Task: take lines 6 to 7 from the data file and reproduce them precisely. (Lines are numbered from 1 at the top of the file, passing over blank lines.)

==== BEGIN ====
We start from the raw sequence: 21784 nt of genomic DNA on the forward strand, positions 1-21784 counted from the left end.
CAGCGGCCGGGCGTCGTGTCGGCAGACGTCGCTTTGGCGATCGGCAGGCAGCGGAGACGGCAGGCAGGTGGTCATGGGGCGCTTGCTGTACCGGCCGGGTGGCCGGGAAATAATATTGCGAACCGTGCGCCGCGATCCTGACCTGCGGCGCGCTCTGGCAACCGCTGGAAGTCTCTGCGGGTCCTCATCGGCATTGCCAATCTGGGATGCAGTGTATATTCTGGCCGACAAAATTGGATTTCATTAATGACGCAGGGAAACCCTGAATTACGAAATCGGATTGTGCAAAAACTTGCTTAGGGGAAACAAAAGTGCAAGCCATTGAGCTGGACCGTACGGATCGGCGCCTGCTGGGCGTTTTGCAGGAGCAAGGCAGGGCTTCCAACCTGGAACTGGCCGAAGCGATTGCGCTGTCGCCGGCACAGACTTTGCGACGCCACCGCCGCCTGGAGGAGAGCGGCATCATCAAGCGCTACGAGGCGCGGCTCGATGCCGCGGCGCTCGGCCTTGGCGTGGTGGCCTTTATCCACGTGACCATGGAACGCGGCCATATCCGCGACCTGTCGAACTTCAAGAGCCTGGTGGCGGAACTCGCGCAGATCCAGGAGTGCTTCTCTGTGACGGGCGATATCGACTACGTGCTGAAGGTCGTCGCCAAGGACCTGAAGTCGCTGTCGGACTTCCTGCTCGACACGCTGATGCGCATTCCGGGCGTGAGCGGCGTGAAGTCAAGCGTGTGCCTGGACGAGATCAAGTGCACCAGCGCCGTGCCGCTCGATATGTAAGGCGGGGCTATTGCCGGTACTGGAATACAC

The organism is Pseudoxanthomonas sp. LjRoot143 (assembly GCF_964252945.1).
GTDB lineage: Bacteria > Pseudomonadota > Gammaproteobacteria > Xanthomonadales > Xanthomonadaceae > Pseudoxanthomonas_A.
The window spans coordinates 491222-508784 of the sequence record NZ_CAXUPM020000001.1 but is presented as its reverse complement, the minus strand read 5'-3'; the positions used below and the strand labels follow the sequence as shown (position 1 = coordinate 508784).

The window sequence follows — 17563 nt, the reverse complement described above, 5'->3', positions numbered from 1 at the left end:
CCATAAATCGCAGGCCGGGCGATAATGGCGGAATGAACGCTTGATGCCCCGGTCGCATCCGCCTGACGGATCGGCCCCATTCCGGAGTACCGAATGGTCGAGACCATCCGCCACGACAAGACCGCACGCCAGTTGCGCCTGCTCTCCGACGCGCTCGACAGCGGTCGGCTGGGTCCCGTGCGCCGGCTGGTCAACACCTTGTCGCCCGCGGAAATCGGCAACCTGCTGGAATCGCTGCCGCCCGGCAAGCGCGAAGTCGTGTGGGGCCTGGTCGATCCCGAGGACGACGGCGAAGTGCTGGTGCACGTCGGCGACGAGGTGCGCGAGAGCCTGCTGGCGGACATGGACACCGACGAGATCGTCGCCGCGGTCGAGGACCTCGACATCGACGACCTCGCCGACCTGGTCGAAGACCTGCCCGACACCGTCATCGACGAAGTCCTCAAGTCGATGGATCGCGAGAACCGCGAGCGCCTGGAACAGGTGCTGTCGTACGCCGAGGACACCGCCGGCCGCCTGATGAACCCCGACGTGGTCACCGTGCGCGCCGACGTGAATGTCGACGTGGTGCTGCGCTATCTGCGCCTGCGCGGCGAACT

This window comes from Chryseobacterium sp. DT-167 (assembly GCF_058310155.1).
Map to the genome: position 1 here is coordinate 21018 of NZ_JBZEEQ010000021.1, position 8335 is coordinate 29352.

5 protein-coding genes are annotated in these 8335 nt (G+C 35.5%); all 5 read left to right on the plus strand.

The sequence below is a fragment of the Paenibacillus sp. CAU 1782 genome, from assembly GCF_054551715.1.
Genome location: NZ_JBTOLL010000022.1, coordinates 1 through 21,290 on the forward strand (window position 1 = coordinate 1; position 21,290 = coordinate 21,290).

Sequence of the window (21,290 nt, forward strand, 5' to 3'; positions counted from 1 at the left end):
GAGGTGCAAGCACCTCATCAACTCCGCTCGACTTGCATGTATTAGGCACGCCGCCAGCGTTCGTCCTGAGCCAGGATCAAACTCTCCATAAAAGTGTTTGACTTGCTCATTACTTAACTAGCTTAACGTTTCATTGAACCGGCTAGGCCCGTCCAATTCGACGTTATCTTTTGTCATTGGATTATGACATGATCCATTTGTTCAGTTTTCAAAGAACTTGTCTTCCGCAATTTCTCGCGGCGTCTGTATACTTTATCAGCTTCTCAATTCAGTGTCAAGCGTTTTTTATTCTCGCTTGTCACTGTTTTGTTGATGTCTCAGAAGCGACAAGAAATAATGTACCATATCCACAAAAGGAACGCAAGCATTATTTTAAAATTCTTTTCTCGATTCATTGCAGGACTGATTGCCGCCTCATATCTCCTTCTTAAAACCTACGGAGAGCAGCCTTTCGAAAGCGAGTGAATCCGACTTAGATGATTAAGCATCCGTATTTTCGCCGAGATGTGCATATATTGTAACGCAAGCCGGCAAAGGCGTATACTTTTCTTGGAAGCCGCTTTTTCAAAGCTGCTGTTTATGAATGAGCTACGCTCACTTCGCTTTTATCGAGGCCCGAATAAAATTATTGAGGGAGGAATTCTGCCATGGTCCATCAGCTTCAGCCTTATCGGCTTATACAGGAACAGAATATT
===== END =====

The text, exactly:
The window sequence follows — 17563 nt, the reverse complement described above, 5'->3', positions numbered from 1 at the left end:
CCATAAATCGCAGGCCGGGCGATAATGGCGGAATGAACGCTTGATGCCCCGGTCGCATCCGCCTGACGGATCGGCCCCATTCCGGAGTACCGAATGGTCGAGACCATCCGCCACGACAAGACCGCACGCCAGTTGCGCCTGCTCTCCGACGCGCTCGACAGCGGTCGGCTGGGTCCCGTGCGCCGGCTGGTCAACACCTTGTCGCCCGCGGAAATCGGCAACCTGCTGGAATCGCTGCCGCCCGGCAAGCGCGAAGTCGTGTGGGGCCTGGTCGATCCCGAGGACGACGGCGAAGTGCTGGTGCACGTCGGCGACGAGGTGCGCGAGAGCCTGCTGGCGGACATGGACACCGACGAGATCGTCGCCGCGGTCGAGGACCTCGACATCGACGACCTCGCCGACCTGGTCGAAGACCTGCCCGACACCGTCATCGACGAAGTCCTCAAGTCGATGGATCGCGAGAACCGCGAGCGCCTGGAACAGGTGCTGTCGTACGCCGAGGACACCGCCGGCCGCCTGATGAACCCCGACGTGGTCACCGTGCGCGCCGACGTGAATGTCGACGTGGTGCTGCGCTATCTGCGCCTGCGCGGCGAACT